This is a nice whodunit with your typical mustache-twirling-evil-guy-in-power and the plucky kids who foil his/her plans. There is just enough of the plot given throughout that kids can begin to decipher for themselves, though adults will likely find the answer pretty easily. The author sticks to the historical milieu nicely and also attempts to do a bit of educating about the Pharaohs and especially mummification.
Story: Sesha and her brother Ky are children of the grand physician to the Pharaoh. Their father had been working on deciphering a very important medical scroll for Pharaoh when their house burned down, killing both parents, and the kids wound up on the streets, afraid to return home. But desperation returns them to the court scene since Sesha’s brother has fluid in his brain that could kill him if Sesha cannot find the lost scroll her father was transcribing. As they search the palace and temples, it becomes clear that someone was working against Pharaoh and that their parents’ deaths was not accidental. And Sesha is running out of time to find the scroll and invaluable info given by Imhotep that could save her brother’s life.
Most of the book takes place in the Pharaoh’s palace. Sesha is friends with Pharaoh’s daughter and Ky is best friends with the crown prince. Because Ky is younger, he plays more of a carefree part in the book – he’s tired of being ‘babied’ by his sister, even with his ever-worsening condition. Sesha wants to be a scribe or physician and so is taking scribe training; but being female, she is instantly bullied for her efforts despite her father giving her advance training. But her medical knowledge will be key as she unravels the mystery.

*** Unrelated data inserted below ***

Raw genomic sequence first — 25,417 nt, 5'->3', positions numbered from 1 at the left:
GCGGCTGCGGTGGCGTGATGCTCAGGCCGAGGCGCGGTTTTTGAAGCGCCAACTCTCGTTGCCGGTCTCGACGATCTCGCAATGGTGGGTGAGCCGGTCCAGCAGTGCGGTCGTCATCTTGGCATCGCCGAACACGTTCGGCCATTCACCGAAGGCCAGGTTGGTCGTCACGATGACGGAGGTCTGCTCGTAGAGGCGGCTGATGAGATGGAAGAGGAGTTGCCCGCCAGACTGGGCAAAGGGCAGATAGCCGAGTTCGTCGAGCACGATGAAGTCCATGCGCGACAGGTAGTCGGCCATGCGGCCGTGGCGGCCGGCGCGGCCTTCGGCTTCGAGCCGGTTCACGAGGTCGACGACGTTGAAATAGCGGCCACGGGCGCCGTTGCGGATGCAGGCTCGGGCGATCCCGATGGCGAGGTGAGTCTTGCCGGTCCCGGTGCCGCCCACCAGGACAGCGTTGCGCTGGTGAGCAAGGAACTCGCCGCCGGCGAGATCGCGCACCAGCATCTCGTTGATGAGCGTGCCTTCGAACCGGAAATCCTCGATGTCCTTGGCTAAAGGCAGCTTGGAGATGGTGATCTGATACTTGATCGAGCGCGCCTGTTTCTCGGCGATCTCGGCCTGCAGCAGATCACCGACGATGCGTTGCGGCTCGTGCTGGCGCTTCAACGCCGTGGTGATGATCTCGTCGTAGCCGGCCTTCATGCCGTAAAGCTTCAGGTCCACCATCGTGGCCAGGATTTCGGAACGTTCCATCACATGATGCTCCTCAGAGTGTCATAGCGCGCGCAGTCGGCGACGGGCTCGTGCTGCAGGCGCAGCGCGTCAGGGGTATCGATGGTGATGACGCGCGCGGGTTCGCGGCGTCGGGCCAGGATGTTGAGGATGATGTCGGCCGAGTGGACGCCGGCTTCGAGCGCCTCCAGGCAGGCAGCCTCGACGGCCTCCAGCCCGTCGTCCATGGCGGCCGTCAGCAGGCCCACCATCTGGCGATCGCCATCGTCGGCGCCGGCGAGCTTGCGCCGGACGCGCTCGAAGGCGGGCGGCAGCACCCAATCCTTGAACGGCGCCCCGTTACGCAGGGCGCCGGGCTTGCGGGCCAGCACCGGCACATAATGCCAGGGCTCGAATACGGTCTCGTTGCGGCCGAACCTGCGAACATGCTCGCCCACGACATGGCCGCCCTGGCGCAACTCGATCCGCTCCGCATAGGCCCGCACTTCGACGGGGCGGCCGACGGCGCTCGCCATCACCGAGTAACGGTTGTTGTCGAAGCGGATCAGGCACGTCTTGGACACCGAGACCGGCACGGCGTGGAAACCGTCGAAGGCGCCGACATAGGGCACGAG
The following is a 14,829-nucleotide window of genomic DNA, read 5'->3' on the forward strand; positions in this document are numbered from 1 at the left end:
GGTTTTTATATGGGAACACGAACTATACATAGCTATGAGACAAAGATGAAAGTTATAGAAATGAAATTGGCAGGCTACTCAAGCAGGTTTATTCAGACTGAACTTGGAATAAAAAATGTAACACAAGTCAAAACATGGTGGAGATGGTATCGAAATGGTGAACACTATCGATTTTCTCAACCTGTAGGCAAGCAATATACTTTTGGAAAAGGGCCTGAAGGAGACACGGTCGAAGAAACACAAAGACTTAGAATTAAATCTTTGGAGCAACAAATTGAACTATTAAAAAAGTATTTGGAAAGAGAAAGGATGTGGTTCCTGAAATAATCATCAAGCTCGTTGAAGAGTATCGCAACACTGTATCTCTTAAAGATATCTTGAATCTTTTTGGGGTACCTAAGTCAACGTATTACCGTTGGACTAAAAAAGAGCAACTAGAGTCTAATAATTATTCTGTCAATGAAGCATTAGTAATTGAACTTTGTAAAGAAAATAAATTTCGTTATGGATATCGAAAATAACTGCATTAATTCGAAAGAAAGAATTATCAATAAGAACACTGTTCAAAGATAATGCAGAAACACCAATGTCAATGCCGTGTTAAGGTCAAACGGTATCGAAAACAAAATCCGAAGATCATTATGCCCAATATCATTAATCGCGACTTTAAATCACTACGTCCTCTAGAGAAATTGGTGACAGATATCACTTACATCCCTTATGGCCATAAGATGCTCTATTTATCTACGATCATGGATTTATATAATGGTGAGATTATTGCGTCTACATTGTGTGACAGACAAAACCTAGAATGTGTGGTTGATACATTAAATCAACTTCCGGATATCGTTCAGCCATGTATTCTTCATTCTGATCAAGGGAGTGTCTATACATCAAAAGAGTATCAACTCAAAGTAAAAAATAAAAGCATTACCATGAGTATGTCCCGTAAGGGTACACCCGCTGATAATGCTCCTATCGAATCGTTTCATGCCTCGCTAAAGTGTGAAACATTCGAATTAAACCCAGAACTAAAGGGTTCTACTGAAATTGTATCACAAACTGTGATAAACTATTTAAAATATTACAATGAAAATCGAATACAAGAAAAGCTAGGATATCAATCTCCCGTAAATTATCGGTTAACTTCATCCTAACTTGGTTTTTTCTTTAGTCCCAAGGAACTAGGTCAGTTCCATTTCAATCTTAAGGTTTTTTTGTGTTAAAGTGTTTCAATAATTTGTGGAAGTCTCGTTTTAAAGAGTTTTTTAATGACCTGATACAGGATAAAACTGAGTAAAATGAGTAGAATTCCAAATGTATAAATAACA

Quite a bit is explored in Egyptian culture – from the gods to the Nile creatures, life in a palace and even life on the streets. Some is more believable than others; e.g., it is unlikely anyone would name their pet dog or pet snake after sacred gods. But those kind of nitpicks are minor and certainly this is a nice introduction to ancient history.
The reading is smooth, there is a lot of action, and our heroine Sesha is brave and bold and a likeable heroine. The book ends on a bit of an abrupt note but this is meant to be several in a series so the author wants to make sure you come back for the next book. Reviewed from an advance reader copy provided by the publisher.